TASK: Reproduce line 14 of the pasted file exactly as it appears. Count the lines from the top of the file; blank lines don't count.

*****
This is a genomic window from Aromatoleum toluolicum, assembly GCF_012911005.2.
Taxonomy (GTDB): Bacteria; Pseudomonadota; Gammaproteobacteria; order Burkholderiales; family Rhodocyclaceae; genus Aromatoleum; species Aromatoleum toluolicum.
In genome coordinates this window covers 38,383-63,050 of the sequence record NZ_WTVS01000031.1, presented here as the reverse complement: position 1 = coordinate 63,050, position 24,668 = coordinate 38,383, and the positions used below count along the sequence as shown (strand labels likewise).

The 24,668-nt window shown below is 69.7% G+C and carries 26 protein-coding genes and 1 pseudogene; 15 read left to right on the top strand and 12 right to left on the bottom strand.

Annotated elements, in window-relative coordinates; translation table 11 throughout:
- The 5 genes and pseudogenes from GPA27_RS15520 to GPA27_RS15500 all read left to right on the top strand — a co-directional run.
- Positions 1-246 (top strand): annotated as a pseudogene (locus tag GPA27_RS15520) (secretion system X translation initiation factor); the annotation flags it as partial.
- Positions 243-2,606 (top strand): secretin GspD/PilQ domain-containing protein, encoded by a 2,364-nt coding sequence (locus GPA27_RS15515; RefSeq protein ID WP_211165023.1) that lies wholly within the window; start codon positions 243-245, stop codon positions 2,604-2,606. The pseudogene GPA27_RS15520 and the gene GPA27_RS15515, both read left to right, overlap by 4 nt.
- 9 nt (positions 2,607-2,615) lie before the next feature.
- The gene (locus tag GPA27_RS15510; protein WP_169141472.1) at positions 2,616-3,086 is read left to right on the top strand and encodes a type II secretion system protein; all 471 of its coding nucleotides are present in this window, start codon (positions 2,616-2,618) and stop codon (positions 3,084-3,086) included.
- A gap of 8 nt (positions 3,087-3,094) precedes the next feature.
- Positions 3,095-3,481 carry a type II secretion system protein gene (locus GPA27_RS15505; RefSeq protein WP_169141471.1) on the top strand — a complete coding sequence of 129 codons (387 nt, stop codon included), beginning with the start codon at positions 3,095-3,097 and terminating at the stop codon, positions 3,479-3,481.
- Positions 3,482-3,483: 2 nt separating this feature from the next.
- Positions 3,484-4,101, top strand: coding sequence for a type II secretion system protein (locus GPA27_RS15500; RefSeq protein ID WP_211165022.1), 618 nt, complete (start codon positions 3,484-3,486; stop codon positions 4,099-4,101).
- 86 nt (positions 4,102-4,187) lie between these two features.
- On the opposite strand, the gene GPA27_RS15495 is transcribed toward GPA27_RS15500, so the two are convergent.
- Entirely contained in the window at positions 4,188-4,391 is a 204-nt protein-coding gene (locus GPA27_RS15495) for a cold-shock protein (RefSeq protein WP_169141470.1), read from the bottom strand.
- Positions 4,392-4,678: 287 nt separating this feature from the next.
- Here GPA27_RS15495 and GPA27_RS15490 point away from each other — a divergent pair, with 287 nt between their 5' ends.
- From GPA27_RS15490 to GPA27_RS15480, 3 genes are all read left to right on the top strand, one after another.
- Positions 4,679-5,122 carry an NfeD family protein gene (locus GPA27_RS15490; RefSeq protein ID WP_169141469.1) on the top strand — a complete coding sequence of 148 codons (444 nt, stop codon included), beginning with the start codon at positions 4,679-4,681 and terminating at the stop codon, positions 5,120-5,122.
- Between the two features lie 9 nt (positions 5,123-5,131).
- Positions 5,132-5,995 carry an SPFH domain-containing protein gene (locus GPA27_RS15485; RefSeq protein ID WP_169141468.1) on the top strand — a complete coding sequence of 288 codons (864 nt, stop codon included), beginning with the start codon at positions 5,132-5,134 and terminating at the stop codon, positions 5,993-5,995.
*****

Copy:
- Positions 3,484-4,101, top strand: coding sequence for a type II secretion system protein (locus GPA27_RS15500; RefSeq protein ID WP_211165022.1), 618 nt, complete (start codon positions 3,484-3,486; stop codon positions 4,099-4,101).